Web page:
Thousands bid a tearful goodbye to Honduran environmental and indigenous rights activist Berta Caceres, and demand justice for her murder. Diane Hodges reports.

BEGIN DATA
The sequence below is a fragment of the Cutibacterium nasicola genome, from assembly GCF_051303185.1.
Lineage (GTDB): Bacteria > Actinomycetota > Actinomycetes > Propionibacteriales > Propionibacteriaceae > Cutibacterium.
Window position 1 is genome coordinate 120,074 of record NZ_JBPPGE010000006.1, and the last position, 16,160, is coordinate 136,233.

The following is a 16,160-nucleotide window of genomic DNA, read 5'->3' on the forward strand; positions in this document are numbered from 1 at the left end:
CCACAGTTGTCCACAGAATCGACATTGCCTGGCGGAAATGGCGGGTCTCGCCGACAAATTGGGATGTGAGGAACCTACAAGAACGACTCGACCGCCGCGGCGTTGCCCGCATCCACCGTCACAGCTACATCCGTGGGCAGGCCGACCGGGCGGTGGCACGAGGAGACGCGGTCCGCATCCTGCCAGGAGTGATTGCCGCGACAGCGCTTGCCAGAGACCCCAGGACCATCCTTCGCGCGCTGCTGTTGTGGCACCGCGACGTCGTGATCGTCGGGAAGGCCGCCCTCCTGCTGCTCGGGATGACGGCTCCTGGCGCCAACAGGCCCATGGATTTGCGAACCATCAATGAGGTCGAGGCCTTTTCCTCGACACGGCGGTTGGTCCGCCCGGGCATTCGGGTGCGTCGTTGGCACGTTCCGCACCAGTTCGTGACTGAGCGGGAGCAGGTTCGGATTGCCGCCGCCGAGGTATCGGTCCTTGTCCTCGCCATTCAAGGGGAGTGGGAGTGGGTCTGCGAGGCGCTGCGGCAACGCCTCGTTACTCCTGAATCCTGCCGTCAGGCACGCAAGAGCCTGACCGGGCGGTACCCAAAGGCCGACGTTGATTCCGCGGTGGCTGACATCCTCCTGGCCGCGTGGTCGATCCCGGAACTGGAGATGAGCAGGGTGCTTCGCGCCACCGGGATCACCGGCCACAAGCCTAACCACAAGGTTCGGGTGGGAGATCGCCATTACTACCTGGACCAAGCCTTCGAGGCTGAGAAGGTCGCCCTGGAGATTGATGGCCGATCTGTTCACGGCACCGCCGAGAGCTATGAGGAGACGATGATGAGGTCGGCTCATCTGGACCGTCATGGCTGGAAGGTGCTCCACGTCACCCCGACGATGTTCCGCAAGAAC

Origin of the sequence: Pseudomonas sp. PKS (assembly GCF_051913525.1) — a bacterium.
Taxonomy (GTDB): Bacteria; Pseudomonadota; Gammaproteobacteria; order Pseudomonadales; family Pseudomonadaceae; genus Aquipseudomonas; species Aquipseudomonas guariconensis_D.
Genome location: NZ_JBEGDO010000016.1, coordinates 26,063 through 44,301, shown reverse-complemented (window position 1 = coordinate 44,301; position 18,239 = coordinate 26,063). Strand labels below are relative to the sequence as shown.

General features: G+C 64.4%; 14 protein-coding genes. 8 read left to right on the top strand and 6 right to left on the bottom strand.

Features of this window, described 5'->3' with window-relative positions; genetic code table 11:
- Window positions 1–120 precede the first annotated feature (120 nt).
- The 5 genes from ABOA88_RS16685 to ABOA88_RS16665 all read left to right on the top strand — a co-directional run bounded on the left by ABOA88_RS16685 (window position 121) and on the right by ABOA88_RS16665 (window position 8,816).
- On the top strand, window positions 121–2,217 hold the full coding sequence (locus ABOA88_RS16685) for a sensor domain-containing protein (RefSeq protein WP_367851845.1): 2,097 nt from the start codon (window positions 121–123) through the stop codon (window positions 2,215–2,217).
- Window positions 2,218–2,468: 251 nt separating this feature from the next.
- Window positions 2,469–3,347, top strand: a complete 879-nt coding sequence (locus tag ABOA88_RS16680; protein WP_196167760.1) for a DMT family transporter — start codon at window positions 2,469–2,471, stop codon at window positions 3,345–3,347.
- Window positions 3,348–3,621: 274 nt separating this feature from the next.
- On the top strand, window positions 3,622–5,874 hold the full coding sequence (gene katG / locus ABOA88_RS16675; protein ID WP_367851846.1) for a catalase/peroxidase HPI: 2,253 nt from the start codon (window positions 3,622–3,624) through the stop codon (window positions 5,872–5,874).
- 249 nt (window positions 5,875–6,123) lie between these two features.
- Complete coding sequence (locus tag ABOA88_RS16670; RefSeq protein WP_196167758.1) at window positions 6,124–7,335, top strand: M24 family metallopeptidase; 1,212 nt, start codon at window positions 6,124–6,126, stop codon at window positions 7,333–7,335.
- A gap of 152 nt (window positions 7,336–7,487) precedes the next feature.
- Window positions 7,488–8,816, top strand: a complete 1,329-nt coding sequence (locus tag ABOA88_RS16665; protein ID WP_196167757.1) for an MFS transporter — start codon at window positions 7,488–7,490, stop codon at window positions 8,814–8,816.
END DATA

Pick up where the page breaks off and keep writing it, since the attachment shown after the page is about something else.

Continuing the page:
Crowds filled the street in this town in western Honduras, to bid farewell to activist Berta Caceres. The 43-year-old teacher was known for her work keeping hydroelectric plants and mines from encroaching on indigenous lands. She had received death threats for her work, and had asked unsuccessfully for government protection. But was shot dead last Thursday in an apparent robbery at her home. (NAT SOUND OF CHANTING) Supporters called on the government to find and punish her killers, calls that were echoed by her daughter, Laura Zuniga. (SOUNDBITE) (Spanish) LAURA ZUNIGA, BERTA CACERES' DAUGHTER, SAYING: "Every day, fighters are being murdered and the murder of our mother, an internationally recognized and award-winning activist, is proof that they will continue. We want this to be the last time that we ask for justice for a fighter." Caceres' death spotlights the country's murder rate, which is one of the highest in the world. Fellow activists say the violence is made possible by government corruption. Caceres' supporters say Honduran President Juan Orlando Hernandez has turned a blind eye to that corruption, and they're calling for his resignation.